Re: [Histonet] Microcurium

From:John Kiernan

Congrats, Gayle on a superb injection
of chemistry and lexicography into the
Histonet Continuum.

You're 100% on the spot as usual. 
John A. Kiernan
Department of Anatomy and Cell Biology
The University of Western Ontario
London,   Canada   N6A 5C1


Gayle Callis wrote:
> Curium is actually an element, not a chemical.  Microcurie is a rate of
> decay - this can be found on web, but did not refer to a chemical.
> See description of curium, obviously named for Madame Curie and her husband.
> Most compounds of Cm(III) are faintly yellow. If curium enters the body it
> accumulates in the bones, and is
> therefore very toxic as its radiation destroys the red-cell forming
> mechanism. Curium is a radioactive rare earth metal. The most stable
> isotope is 247Cm which has a half-life of 16 million years. Curium is
> probably present in uranium ores. It has a few specialised uses but only a
> few of its compounds are known.
> Were you given choices on what "Microcurium" could be, as a nickname for a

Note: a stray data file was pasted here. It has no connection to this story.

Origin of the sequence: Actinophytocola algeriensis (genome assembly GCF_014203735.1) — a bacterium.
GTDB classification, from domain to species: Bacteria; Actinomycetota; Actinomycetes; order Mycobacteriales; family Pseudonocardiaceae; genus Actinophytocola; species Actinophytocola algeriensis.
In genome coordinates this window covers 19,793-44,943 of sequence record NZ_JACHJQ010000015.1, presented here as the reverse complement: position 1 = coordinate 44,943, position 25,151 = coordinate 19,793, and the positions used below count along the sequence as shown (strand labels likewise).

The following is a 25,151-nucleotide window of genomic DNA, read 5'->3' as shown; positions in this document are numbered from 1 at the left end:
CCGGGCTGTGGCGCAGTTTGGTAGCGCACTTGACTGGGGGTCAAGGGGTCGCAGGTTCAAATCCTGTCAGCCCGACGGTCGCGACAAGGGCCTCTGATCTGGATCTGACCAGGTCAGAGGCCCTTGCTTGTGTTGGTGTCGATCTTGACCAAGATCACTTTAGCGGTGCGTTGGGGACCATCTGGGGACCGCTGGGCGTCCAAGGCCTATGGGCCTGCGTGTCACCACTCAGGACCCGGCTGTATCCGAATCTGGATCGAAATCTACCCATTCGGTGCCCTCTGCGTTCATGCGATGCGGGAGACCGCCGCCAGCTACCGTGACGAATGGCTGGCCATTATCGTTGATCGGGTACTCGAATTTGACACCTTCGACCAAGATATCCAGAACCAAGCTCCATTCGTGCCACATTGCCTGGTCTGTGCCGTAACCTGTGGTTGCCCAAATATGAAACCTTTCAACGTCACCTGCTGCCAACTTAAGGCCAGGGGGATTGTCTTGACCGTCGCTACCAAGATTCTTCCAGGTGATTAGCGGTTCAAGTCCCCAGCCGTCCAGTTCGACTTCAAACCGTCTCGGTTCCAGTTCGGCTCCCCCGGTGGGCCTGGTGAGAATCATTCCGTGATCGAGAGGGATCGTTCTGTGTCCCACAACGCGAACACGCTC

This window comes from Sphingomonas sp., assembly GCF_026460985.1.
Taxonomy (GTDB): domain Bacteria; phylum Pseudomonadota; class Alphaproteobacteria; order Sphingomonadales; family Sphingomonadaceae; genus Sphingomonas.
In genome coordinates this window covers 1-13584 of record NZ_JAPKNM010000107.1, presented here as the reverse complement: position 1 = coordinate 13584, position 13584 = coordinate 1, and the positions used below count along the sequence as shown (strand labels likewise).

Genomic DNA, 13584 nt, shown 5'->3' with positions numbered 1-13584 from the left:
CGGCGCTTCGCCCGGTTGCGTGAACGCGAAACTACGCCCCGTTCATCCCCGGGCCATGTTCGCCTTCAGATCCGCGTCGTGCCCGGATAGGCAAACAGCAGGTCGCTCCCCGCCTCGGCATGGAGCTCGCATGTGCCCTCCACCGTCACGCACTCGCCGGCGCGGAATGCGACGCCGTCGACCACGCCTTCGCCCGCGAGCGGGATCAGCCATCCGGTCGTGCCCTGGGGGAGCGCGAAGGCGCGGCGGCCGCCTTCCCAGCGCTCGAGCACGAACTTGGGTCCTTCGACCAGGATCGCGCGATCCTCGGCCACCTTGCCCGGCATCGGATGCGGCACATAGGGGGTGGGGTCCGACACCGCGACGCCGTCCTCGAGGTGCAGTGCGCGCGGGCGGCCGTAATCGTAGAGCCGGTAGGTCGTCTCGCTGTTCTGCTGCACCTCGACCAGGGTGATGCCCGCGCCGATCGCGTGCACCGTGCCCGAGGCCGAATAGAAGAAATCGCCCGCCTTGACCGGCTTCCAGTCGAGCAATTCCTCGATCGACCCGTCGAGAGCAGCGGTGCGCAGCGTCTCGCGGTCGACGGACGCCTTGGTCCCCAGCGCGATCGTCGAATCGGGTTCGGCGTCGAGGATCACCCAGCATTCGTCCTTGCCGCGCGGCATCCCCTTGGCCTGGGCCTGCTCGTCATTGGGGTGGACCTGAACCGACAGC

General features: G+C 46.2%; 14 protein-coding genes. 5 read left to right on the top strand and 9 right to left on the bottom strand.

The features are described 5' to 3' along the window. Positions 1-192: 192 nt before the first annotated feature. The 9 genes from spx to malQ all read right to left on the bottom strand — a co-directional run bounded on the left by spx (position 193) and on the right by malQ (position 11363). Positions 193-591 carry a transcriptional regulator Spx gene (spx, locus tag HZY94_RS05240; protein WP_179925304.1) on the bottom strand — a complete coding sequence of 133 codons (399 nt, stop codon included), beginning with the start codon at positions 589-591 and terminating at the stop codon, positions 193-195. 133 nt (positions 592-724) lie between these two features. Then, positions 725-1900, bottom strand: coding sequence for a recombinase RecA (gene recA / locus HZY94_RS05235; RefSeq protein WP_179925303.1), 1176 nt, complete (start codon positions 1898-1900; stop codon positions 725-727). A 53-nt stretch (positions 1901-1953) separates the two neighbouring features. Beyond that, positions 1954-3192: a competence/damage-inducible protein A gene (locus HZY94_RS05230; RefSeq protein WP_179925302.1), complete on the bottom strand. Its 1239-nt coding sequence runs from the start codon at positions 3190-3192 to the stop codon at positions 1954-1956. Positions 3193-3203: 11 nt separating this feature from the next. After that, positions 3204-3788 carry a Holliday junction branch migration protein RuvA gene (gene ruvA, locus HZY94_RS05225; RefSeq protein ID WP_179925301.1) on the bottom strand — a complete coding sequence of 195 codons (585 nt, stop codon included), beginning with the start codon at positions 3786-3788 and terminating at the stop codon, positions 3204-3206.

> chemical?  The only chemicals we spend a great deal of time with in
> staining procedures that are radioactive are uranyl nitrate and uranyl
> acetate, salt of uranium. However, curium IS found in uranium ores so it
> was taking a maybe (or not so) educated guess here.  I'll bet John Kiernan
> will know this one.
> Strange question, I have never seen this nickname in over 30+ years in
> histotechnology! Guess I am missing something of historical significance???
> Gayle Callis
> Research Histopathology Supervisor
> Veterinary Molecular Biology
> Montana State University - Bozeman
> PO Box 173610
> Bozeman MT 59717-3610
> 406 994-6367 (lab with voice mail)
> 406 994-4303 (FAX)

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